Residents and businesses in a small South Australian town are fuming over an “unacceptable” four-day Telstra outage they say was made worse by a lack of communication from the company.

Key points:

  • Telstra has apologised to the Millicent community after a lengthy mobile coverage outage
  • The outage occurred after a piece of equipment at the base mobile station broke
  • Local businesses say they were left scrambling to deal with the situation

The majority of Millicent’s mobile coverage comes from a base station in the middle of town.

On Wednesday evening it failed when a piece of specialised equipment broke, creating, according to Millicent Community Business Association chair Lee Morgan “a lot of repercussions for the community”.

“It affected things like EFTPOS … and COVID check-ins to buildings,” he said.

“[Mobile coverage] is an essential service these days.

“It’s for emergency services, it’s for those urgent family matters.

Waiting on the line

Mr Morgan said Telstra was less than proactive in keeping residents up to date with what was happening.

“It would reduce that confusion in the community, thinking it’s their own devices, when actually it’s a system problem,” Mr Morgan said.

“[Telstra should have] put something up on the website.

“I know that you’re not going to be able to see it off your phone, but have some other systems, or at least able to ring a relative to say, ‘Is there an outage that’s been reported?’

“We will be supporting our members in highlighting to Telstra that when you have an outage such as this, there are implications to business.”

Back to basics

Shearer’s Cook Cafe owner Melissa Armfield said her business went without mobile reception for about 36 hours.

“Probably a third of our business would be EFTPOS,” she said.

“A lot people came in and just popped next door to the supermarket and withdrew some cash so that they could still get their coffees.”

She said the biggest issue was with scanning QR codes for the COVID-19 check-in.

“We used a manual sign in, with pen and paper,” Ms Armfield said.

“People have really started to embrace it.

“It’s taken a little while for them to get into the swing of things and then they’ve just started to embrace it, and now it’s back to where we were before.

Melissa Armfield’s cafe was without mobile reception for about 36 hours.(ABC South East SA: Isadora Bogle)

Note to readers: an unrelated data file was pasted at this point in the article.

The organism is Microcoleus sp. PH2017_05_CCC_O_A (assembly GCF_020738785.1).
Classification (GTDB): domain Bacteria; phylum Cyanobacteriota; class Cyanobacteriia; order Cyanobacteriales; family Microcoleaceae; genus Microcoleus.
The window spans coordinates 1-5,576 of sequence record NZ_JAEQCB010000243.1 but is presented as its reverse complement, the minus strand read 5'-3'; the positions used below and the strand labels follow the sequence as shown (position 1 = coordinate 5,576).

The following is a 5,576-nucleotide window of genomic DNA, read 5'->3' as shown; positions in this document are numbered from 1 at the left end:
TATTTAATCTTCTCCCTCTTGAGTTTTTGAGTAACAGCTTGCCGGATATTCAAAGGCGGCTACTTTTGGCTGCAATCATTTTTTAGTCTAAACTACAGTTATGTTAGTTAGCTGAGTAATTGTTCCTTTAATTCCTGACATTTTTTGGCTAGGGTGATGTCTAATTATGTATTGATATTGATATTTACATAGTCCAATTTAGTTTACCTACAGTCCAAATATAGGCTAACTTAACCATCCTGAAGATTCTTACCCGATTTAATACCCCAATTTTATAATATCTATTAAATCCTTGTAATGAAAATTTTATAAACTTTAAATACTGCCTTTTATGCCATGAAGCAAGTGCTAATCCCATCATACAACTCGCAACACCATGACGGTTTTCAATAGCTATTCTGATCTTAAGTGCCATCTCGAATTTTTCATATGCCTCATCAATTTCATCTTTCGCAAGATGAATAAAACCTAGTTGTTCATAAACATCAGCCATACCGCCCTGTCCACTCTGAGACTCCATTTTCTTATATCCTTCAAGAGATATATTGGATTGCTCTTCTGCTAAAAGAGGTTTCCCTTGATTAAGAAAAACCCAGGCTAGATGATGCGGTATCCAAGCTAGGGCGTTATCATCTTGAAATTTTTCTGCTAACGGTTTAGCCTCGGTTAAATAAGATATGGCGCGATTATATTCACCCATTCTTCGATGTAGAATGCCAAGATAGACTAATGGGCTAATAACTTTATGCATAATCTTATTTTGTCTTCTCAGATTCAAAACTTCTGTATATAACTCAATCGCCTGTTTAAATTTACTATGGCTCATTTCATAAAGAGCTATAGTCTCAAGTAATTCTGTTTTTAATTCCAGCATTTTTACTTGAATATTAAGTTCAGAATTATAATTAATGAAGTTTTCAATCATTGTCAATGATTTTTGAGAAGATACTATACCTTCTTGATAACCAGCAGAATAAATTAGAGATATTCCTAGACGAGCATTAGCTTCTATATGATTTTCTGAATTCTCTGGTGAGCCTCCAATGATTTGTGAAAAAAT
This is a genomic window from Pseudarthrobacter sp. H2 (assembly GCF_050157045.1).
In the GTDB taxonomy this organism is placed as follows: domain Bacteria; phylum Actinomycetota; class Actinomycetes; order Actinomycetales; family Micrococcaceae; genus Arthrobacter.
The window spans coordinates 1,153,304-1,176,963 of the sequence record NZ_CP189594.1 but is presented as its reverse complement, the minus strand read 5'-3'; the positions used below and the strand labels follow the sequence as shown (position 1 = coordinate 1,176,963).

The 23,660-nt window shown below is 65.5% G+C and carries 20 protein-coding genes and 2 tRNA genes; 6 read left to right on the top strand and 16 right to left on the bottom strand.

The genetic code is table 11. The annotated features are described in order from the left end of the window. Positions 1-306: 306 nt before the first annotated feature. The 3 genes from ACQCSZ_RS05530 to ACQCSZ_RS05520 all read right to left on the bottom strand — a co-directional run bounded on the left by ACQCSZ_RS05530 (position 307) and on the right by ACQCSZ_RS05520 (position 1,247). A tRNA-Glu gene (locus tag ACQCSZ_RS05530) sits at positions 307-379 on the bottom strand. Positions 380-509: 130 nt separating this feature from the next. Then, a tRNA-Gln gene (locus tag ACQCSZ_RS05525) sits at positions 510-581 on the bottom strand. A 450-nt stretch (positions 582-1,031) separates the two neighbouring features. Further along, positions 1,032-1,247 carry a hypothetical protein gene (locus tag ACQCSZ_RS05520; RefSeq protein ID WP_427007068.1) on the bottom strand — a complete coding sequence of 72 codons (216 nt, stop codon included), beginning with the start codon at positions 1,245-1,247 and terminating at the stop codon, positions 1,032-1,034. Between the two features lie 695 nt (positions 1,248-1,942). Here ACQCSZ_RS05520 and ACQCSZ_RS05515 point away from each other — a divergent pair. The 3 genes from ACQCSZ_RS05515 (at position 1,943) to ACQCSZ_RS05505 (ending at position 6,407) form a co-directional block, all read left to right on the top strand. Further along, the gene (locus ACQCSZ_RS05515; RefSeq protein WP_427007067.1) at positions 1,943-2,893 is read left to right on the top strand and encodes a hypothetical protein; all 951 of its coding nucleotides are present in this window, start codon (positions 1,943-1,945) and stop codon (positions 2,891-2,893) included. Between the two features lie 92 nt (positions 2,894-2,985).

‘Insular little bubble’

ABC South East SA caller Millicent resident Sandy said it had been a tricky time.

“There was quite a few angry customers, because we’re all encouraged to use cards these days, not cash, so that was very disconcerting,” she said.

“There was a lot of anxious people in town.”

Sandy said the struggle was even harder for elderly residents.

“A lot don’t drive, a lot are dependent on their phones to ring up the local supermarkets to get their groceries delivered,” she said.

“We were just like in this insular little bubble and the rest of the world was happening — we just didn’t know where to begin, to reach out.

Telstra says sorry

Telstra’s regional general manager for SA, Mark Bolton, said the company got the communication with customers “wrong”.

“It’s always difficult to work out the best way to communicate an issue like this, because I think we all had expectations that we’d fix it fairly quickly,” he said.

“We would have loved to have communicated that if, we had a good timeframe on when it was going to be restored.

“So we can only apologise.

“We probably got that wrong in the end, quite frankly — we do apologise for the whole incident.”

He said the company should have acted differently.

“We did send a communique out to the business community on Saturday morning, but it was probably a day too late,” he said.

“If we knew what we knew on Thursday, we probably would have made a call to the ABC and local media to actually let people know.”

Mr Bolton said emergency calls were still able to be connected.

“People who wanted to ring triple-zero — often you’ll see ‘SOS only’ on your mobile phone.

“That is you connecting to another provider, so that feature would have still been active.

“So you could connect to another provider to actually make an emergency call, so that should not have been affected.”

Additional reporting by Grace Whiteside and Isadora Bogle.